"Secondary liquidity", where you can sell some of your shares in a round, is more and more common now
Should you sell if you can?
The answer to me is simple: Are you OK if it turns out you never get another chance to sell?
If the answer is Yes, don't sell
— Jason ✨BeKind✨ Lemkin ⚫️ (@jasonlk) October 23, 2020
These days, if you raise money at a >=$80m-100m valuation, and are oversubscribed, most bigger Silicon Valley VC firms will offer to provide some founder liquidity.
It’s not out of the goodness of their hearts. It’s so they can buy more. Bigger funds want to own as much as they can, and if they can get another 2%-3% more than otherwise, secondary liquidity is a way to get it.
Some advice here though:
- Founders taking secondary liquidity at lower valuations creates signaling risk — especially CEOs. If a founder is willing to sell shares at $30m … there is no way I believe you are trying to build a $1b+ company. You are selling way, way too cheap.
- It’s much, much, much better to be asked. If a founder really wants to sell at almost any price, it’s a flag. But if the VC offers first, and the founder “reluctantly” agrees — it’s not such a negative signal.
- You can’t–or at least shouldn’t–sell too much – as a %. It’s important the founders only sell an immaterial stake, at least on a percentage basis. Don’t sell more than 5% of your shareholdings. Too much sends a signal you aren’t all-in. But selling 1% of your 1,000,000 shares is clearly immaterial.
- Some, not all, investors will get nervous if the absolute $$$ are too much. Selling some shares at $100m for a down payment on a house? Doesn’t create anxiety. Cashing out $5m in a hot deal? Who >wouldn’t< worry?
- Don’t force it. If it’s going to happen, it will happen organically. If you force it, it won’t work. At least, very rarely.
- Fewer rules for non-founders. Ex-employees can sell everything, if there’s a market and the company allows it, at any price. If we are doing a round at say $15m pre, and an ex-employee wants to sell $500k in stock — all of her stake because she’s left — that’s great for me. I’ll buy it all, and there is zero signaling risk or issues. She’s not a founder, or even, an employee anymore.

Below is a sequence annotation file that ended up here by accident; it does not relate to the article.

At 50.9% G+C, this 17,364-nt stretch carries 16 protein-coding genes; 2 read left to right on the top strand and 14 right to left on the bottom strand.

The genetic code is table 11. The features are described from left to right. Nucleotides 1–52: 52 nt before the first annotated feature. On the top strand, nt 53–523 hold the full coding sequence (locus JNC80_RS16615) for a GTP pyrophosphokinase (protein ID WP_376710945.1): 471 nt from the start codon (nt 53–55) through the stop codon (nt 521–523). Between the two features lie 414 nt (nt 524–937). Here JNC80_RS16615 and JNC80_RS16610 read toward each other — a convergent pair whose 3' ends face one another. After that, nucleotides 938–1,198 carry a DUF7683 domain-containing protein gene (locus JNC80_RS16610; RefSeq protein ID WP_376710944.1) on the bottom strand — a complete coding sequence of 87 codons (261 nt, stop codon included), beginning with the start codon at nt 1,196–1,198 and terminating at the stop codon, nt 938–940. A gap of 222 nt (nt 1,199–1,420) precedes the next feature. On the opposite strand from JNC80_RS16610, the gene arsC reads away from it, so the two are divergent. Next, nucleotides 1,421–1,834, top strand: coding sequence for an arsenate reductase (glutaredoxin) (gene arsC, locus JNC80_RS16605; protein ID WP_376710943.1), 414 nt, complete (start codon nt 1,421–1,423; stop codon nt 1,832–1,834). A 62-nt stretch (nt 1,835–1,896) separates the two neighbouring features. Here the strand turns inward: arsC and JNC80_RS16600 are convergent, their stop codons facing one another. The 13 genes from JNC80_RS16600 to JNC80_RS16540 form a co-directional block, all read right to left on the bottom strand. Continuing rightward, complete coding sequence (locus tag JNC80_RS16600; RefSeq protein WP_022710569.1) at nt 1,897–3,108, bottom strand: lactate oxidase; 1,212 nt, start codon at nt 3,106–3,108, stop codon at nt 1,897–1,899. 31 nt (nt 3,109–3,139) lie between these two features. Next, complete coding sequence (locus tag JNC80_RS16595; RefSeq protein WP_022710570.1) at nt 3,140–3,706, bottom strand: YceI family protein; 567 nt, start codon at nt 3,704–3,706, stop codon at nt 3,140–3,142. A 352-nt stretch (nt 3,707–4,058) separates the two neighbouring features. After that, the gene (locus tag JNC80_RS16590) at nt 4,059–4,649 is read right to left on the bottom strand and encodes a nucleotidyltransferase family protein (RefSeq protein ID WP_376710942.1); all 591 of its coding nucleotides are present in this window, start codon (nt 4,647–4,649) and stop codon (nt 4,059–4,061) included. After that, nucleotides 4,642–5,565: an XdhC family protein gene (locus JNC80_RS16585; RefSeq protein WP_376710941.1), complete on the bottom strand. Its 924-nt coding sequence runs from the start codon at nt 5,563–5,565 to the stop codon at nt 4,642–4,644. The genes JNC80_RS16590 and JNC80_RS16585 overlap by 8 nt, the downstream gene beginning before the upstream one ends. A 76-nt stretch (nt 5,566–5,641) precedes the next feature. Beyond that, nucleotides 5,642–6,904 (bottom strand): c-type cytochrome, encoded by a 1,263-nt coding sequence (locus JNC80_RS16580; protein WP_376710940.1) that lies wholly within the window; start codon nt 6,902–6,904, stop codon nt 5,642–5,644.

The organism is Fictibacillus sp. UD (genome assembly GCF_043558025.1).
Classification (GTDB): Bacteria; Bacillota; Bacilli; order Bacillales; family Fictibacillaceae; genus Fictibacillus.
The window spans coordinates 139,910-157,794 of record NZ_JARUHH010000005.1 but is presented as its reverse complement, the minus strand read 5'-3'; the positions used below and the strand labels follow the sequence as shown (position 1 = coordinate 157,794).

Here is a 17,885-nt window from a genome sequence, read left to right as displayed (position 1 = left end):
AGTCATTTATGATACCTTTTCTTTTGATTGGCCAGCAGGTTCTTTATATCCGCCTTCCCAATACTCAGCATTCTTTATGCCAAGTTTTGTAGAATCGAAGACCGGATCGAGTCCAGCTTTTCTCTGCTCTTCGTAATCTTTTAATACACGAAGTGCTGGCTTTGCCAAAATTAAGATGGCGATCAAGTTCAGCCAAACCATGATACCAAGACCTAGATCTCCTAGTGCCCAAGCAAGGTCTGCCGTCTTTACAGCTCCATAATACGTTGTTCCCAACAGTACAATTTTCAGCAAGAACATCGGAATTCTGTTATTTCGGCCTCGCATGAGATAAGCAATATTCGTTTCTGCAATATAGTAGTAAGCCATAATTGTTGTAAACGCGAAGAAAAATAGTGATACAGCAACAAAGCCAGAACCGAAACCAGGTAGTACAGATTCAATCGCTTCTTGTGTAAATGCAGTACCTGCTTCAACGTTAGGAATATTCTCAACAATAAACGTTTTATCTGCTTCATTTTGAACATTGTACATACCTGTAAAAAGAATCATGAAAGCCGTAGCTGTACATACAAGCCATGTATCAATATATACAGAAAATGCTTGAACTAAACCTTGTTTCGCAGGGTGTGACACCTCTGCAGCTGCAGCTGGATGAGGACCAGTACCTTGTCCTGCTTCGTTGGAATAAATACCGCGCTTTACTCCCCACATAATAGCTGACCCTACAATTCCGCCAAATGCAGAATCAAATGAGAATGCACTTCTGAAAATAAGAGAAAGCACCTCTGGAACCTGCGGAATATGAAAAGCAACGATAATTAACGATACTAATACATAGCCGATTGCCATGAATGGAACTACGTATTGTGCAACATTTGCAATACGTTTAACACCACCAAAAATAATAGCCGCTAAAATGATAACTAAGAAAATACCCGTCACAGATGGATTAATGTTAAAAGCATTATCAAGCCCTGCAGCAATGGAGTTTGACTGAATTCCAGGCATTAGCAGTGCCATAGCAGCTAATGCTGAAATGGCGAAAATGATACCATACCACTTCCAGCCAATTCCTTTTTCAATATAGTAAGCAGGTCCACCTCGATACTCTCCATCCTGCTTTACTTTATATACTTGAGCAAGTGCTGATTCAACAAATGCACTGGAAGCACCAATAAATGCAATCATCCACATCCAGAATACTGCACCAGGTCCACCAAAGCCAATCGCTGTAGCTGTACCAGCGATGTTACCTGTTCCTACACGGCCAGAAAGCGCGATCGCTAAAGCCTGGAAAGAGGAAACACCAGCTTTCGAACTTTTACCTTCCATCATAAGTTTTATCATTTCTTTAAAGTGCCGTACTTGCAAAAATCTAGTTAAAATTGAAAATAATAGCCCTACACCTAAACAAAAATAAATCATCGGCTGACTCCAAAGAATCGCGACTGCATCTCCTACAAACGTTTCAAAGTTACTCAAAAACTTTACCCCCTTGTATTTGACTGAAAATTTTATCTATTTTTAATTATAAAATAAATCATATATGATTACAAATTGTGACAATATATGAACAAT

- In a super hot deal, no one will care. For now. In a super hot deal, VCs will break their own rules. They’ll throw secondary money at you. But that doesn’t mean if it’s too much, they won’t resent you or judge you later. They will. Be cognizant of this if you “break the rules” because you are super hot.
- Be cool. Do what’s right by the company first. Then, it will all work out. Everyone will get nervous if it doesn’t feel like secondary liquidity is your secondary priority.
And importantly, these core guidelines are for founders. Founders know. They have tons of legal inside information.
If wisdom on a topic is having made that exact mistake before, then sure, I'm wise. 🙂
My quick take: The first $5M (or so) of personal liquidity is life-changing. The marginal value money after that diminishes.
The first exit buys you freedom to do whatever you want. https://t.co/cuNwnkFb0D
— dharmesh (@dharmesh) October 23, 2020
Ex-employees don’t have that inside information. Tiny angel investors that never get updates don’t have that inside information. And they also have no control over what will come.
So the less inside information you have, and the more anxiety you’ll have if you never get another chance to sell — the more you should err on selling in a hot round if you can.
(note: an updated SaaStr Classic post)